Genome editing includes various technologies that allow scientists to alter the DNA of an organism. One example of genome editing (also referred to as gene editing) is CRISPR Cas9, which is creating significant waves in the science world. It has shown significant progress in disease eradication and food security. The CRISPR Cas9 editing sequence allows scientists to use human bacteria cells to remove portions of the DNA of a virus, keeping those portions to promote a stronger immune response. The sequence can also potentially boost plant and crop quality and yields, help plants become more resistant to droughts, and improve product shelf life.
Understanding the CRISPR Cas9 editing process can be helpful for understanding the impact of their various applications, and any new uses it make have the future.
What Is CRISPR Cas9 Gene-Editing?
CRISPR Cas9 stands for Clustered Regularly Interspaced Short Palindromic Repeats (CRISPR) and the associated protein number nine. Scientists are excited about this system for gene editing because it has proven to be more accurate, more efficient, faster, and less expensive than other genome editing methods. Scientists adapted the system from a genome system that occurs naturally in bacteria.
The bacteria use snippets of DNA from viruses that invade, capturing them and using the DNA snippets to create segments of DNA known as CRISPR arrays. These arrays allow the bacteria to recall the virus that invaded, as well as any closely related viruses. When those viruses attack once again, the bacteria can produce related RNA segments from the created CRISPR arrays, which target the DNA of the viruses. The final step in the process involves the use of Cas9 or a related enzyme to tear the DNA apart, effectively disabling the virus and preventing it from reproducing and spreading.
CRISPR Cas9 Gene Editing Process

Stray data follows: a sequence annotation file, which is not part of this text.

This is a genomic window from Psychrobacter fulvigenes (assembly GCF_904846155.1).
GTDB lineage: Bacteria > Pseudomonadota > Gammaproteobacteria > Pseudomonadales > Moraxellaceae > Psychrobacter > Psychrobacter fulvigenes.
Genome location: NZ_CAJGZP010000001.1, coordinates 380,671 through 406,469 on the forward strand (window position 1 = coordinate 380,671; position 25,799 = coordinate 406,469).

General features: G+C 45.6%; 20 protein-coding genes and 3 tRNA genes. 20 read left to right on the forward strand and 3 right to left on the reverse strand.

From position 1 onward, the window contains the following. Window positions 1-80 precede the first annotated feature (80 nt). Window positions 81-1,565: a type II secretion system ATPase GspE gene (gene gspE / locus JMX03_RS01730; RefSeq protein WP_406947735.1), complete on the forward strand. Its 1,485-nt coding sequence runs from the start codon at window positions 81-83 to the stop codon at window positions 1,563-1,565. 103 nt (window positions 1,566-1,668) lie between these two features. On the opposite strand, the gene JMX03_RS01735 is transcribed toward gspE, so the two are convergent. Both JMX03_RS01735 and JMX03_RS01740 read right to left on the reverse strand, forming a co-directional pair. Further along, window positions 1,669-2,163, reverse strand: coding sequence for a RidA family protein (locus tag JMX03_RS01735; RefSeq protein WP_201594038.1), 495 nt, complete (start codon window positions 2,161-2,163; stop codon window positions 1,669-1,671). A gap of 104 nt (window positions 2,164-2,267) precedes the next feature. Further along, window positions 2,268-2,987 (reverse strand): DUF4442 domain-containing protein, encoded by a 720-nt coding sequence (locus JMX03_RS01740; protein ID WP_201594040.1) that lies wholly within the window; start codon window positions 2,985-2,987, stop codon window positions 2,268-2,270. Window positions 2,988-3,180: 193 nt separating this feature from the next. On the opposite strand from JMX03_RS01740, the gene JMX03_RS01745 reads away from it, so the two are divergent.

In order to work, the genome editing system requires two key molecules that can introduce a change to the DNA. The first is the enzyme, which is known as Cas9. It can split the two DNA strands at a designated location in the genome, allowing for the addition or removal of DNA bits at that location.
The second molecule is a section of guide RNA (gRNA). The gRNA includes about 20 bases, which make up the pre-designed RNA sequence within a longer scaffold of RNA. This binds to the DNA, guiding the Cas9 to the proper location within the genome to split the strands. When this occurs, the cell recognizes that damage has occurred and attempts to repair the DNA.
Applications of CRISPR Cas9 Gene-Editing
Using the naturally occurring process has allowed scientists to effectively recreate the CRISPR Cas9 gene editing process and use it in a number of applications. In the medical world, scientists are looking into this method to treat medical conditions that include genetic components, such as high cholesterol, certain forms of cancer, and hepatitis B. The process has also generated interest as to whether it could work to edit reproductive cells.
Further understanding CRISPR Cas9 gene editing and its applications, as well as its potential, can be beneficial, particularly for those in the biofuel, healthcare, and agricultural industries. Learn more about this hot topic in a course focused on the potential of the genome editing system offered by Harvard University.